Tory convicted of gay paedophile slur to appeal

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A Conservative councillor found guilty of public order offences after making homophobic comments is to appeal his conviction.

Peter Willows was a member of Brighton and Hove City Council with 12 years service when he was sentenced to a one-year conditional discharge at Brighton Magistrates Court in December 2006.

Magistrates were “satisfied beyond reasonable doubt” that he had made intentionally offensive remarks.

Willows,76, was at Lewes Crown Court today and the date for his appeal before a judge in the Crown Court will be heard on February 22nd.

After his conviction last year he resigned from his post as Councillor for Hangleton and Knoll Ward in Brighton.

On May 18 2006, Peter Willows had been present at a civil reception at Brighton Pavilion, hosted by the mayor of Brighton and Hove.

At the event, Councillor Paul Elgood was told by former Labour mayor Harry Steer that Willows had been making offensive comments about gay people.

James Ledward, publisher of Brighton magazine G-Scene, was with Mr Elgood at the function.

The pair approached Willows towards the end of the function to ask him why he had said that all gay people are paedophiles.

Mr Ledward told the court that Paul Elgood asked Willows, “Why are you saying all gay men are paedophiles?”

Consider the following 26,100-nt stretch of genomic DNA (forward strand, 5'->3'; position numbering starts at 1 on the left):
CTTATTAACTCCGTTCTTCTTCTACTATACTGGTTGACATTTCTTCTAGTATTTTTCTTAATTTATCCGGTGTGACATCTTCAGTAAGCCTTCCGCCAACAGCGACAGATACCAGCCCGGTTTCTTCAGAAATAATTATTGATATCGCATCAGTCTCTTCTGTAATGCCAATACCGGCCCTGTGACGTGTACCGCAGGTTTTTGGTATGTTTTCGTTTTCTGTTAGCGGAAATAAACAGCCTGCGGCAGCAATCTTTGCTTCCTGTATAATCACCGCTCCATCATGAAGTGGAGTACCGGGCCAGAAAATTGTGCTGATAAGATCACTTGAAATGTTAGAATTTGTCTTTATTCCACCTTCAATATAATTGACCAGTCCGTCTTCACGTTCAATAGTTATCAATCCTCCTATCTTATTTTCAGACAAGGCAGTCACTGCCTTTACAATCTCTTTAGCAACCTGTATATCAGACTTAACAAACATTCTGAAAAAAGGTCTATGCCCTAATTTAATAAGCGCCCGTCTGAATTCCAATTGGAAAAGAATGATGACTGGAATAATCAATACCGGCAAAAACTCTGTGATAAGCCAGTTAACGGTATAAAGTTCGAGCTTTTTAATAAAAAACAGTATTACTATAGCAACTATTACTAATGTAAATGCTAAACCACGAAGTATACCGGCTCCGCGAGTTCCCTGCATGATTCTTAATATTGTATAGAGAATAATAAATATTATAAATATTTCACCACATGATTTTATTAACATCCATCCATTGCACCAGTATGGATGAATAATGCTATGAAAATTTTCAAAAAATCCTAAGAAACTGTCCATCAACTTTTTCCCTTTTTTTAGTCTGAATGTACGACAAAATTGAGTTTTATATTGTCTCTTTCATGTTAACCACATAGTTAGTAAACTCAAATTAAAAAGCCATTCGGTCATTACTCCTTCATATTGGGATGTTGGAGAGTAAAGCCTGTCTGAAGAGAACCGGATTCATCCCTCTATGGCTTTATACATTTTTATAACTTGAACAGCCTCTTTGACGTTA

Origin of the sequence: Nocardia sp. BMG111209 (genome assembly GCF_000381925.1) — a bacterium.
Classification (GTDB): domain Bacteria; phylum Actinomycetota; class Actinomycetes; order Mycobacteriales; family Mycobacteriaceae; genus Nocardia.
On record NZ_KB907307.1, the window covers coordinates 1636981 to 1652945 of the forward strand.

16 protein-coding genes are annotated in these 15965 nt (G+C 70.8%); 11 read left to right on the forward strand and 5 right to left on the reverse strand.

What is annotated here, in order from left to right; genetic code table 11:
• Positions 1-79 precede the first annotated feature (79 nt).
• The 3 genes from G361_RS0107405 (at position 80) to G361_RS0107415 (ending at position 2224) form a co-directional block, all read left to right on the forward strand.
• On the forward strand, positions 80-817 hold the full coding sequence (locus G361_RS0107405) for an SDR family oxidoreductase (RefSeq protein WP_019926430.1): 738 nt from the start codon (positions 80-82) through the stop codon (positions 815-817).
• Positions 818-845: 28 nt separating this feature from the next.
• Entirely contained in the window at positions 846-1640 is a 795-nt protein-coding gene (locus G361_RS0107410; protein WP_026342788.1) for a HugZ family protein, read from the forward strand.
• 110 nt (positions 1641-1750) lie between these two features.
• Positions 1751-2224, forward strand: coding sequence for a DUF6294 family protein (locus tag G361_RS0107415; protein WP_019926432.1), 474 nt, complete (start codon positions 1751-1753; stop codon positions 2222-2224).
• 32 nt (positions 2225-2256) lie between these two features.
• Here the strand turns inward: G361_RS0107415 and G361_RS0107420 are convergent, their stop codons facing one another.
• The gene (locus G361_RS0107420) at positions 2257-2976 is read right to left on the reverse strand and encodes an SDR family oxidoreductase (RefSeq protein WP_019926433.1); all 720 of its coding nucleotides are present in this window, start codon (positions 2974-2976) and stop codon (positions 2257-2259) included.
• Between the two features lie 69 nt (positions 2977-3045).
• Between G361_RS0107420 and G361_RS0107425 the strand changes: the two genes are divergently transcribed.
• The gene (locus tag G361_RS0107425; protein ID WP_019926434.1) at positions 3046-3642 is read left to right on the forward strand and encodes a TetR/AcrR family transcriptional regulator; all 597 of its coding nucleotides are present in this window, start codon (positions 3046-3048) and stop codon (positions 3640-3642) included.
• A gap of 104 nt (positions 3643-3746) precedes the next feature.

Mr Ledward said Willows replied “they are.”

He then asked Willows, “You know Paul is gay, do you think he is a paedophile?”

Mr Ledward told the court that Willows replied, “I know he’s not, it’s all the other gays.”

Many prominent members of the gay community and gay media were at the function, including the leader of the local Liberal Democrats Paul Elgood, and chair of the Council’s equality committee.

Mr Elgood told the court that he was insulted by Willows’ comments and said he felt it was “malicious.”

At his trail in December 2006 Willows’ defence barrister Irena Ray-Crosby appealed to the magistrates, asking them to take into account Willows’ excellent character and lack of any previous convictions.

Magistrate Pauline Quinton, after just under an hour of deliberation with her team, found Willows guilty.

He was ordered to pay £250 costs, which was immediately settled by a handful of friends and supporters who were present in court.